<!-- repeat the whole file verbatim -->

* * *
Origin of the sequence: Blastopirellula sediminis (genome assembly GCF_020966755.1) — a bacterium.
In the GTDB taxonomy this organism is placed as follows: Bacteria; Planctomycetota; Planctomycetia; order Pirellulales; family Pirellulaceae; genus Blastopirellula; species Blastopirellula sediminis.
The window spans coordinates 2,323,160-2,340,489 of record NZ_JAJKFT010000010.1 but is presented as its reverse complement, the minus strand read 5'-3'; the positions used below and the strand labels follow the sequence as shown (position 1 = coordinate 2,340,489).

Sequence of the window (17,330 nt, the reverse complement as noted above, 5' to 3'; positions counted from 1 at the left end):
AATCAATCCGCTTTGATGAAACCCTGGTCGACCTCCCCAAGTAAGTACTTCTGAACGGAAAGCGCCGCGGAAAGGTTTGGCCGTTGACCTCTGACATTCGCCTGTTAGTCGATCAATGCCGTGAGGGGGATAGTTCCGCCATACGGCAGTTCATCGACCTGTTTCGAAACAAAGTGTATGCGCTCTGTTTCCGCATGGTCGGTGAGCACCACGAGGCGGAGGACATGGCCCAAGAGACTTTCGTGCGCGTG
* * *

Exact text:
Origin of the sequence: Blastopirellula sediminis (genome assembly GCF_020966755.1) — a bacterium.
In the GTDB taxonomy this organism is placed as follows: Bacteria; Planctomycetota; Planctomycetia; order Pirellulales; family Pirellulaceae; genus Blastopirellula; species Blastopirellula sediminis.
The window spans coordinates 2,323,160-2,340,489 of record NZ_JAJKFT010000010.1 but is presented as its reverse complement, the minus strand read 5'-3'; the positions used below and the strand labels follow the sequence as shown (position 1 = coordinate 2,340,489).

Sequence of the window (17,330 nt, the reverse complement as noted above, 5' to 3'; positions counted from 1 at the left end):
AATCAATCCGCTTTGATGAAACCCTGGTCGACCTCCCCAAGTAAGTACTTCTGAACGGAAAGCGCCGCGGAAAGGTTTGGCCGTTGACCTCTGACATTCGCCTGTTAGTCGATCAATGCCGTGAGGGGGATAGTTCCGCCATACGGCAGTTCATCGACCTGTTTCGAAACAAAGTGTATGCGCTCTGTTTCCGCATGGTCGGTGAGCACCACGAGGCGGAGGACATGGCCCAAGAGACTTTCGTGCGCGTG